To the consternation of young physicians, the general public perception is that all medical practitioners are wealthy, which may be the reason why we hear so much grumbling over the cost of health care costs. What is largely lost on the public is that the vast majority of physicians begin their careers deep in a hole both in terms of money and time. It is difficult for the average person to fully gauge, let alone appreciate the monetary and time commitment that goes into preparing for the profession. Even before they confront the lifelong challenge of building personal wealth from a medical practice, new physicians are lined up well behind the starting line for a number of reasons..
If you’re finishing up residency or fellowship, you’ve spent the last 4, 5, 6, 7, maybe even 8 years being paid about 18 cents per hour. Now you’re out there looking for your first “real” job. So when someone comes along and offers you a 6-figure salary, it’s tempting to accept it, no matter how unfair the offer actually is. Unfortunately, some employers are anxious to take advantage of young physicians who are desperate to take any job that will help them begin to pay off their enormous student loans. So many times young physicians wind up accepting compensation under their physician employment agreement that is not up to par with market standards. After all, it’s hard to know what the market standard is when you don’t have access to national physician compensation benchmark data. Before you accept a physician employment contract offer, be sure someone is looking out for your financial and legal interests.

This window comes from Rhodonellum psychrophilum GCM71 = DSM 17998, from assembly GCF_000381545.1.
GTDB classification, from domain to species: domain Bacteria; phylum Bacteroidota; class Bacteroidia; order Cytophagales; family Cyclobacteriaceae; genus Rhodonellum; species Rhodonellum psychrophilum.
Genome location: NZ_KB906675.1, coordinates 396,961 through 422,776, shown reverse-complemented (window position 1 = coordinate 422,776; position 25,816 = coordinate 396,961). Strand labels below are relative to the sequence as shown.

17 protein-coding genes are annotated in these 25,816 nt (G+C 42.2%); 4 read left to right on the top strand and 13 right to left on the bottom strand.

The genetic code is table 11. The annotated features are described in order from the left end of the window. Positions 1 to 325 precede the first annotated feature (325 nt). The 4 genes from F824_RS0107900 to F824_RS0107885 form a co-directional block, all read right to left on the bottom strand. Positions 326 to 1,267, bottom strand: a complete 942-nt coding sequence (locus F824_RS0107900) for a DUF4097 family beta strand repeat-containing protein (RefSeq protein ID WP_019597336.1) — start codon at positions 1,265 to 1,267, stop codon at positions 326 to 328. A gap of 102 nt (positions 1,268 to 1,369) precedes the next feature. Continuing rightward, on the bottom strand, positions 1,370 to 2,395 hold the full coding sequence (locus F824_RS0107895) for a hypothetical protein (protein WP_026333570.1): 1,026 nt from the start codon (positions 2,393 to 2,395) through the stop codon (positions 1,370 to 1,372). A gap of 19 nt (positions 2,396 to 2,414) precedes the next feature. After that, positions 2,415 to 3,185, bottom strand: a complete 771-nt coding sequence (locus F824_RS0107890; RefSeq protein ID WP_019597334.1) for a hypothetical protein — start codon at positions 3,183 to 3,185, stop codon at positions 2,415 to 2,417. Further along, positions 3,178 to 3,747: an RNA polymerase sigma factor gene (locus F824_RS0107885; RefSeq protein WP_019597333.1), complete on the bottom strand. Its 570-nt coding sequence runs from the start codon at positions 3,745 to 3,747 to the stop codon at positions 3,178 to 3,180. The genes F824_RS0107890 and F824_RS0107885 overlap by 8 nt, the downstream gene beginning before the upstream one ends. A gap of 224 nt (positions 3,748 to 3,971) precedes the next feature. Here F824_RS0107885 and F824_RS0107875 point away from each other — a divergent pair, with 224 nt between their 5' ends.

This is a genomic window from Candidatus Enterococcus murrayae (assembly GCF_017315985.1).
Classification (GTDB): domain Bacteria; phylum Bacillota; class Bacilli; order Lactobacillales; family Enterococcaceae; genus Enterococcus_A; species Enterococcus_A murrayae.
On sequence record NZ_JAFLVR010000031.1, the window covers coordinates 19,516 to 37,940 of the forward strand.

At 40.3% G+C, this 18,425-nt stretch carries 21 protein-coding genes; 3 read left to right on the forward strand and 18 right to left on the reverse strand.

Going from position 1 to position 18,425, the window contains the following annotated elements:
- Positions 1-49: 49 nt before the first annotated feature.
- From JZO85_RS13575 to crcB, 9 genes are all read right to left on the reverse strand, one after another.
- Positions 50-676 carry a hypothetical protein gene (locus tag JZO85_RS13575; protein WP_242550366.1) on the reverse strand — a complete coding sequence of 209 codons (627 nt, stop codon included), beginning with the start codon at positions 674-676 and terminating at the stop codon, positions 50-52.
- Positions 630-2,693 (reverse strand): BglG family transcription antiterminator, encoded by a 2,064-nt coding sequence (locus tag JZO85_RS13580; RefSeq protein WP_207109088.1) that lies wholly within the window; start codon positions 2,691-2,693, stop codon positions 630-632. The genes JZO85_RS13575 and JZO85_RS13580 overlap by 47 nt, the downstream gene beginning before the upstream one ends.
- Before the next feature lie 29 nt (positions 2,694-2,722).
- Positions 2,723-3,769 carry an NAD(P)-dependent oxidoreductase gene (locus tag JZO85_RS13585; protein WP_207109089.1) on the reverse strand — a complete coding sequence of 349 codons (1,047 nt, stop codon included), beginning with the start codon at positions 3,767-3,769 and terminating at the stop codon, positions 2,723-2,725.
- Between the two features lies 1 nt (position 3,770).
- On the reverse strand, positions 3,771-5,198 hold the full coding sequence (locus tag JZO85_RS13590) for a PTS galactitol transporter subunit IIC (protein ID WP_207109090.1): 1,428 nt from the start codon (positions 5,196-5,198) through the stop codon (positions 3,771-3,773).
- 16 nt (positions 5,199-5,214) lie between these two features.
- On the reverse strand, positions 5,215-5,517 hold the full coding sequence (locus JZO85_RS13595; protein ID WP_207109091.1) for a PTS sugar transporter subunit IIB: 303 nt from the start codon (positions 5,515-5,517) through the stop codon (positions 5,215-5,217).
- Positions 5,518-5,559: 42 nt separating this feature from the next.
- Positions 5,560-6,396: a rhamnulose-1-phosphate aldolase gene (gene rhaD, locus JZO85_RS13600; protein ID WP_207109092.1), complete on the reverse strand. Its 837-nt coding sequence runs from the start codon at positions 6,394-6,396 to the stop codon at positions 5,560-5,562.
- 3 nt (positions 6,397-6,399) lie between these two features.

Many physicians, especially those fresh out of training, are hasty about accepting the first job offer that comes their way because they have enormous student loans to pay off, and they haven’t yet endured a horrific employment experience that has taught them to tread carefully into any given employment arrangement. After all, when you’re out there looking for your first job, the potential employers are great salespeople- reassuring you that your wants and needs will be met.
In things that you thought only happened at Seattle’s Grace Hospital, medical professional magicians at a London hospital recently drastically dropped a baby’s core temperature for four days to save his life. Dude. Science. Right?
While we’re worrying ourselves over the flu, Jennifer Gardy and animator Tom Scott remind us of the other germs, from anthrax to zoonoses, lurking about in their poetic ode to epidemiology. A warning to those with especially sensitive stomachs: this does contain animated poo.
I was driving home from a night shift and the scorching sound of Texas guitars flamed out of my car speakers. The group ZZ Top was old, but the song was new. It went like this, “25 lighters on my dresser, yessir. You know I gotsta get paid.”
Mostly, I was shocked that any members of the band ZZ Top were still alive, let alone putting out new music that was actually getting airplay. Also strange, is that the song is a remake of an old rap song. The lyric reminded me of a patient who I won’t name. It would be a safe assumption that he was a gang member. He wore saggy, baggy pants, and was heavily tattooed and shirtless. He either spent 8 hours a day in the gym lifting weights, or ate a healthy diet of steroids. If he had killed half as many people as his tattoos indicated, it was certainly in my best interest to keep him happy. This was one patient satisfaction score I would ace. I’ll call him Lighterman.
“Yo doc! You gotta fix my hand, man,” Lighterman said in his gang accent. He held up his bleeding hand.
“What happened?” I asked.
“I used my knife to open a bottle of some Robitussin to put in my beer and I slipped,” he said. “My brother is home right now getting wasted on my stash.”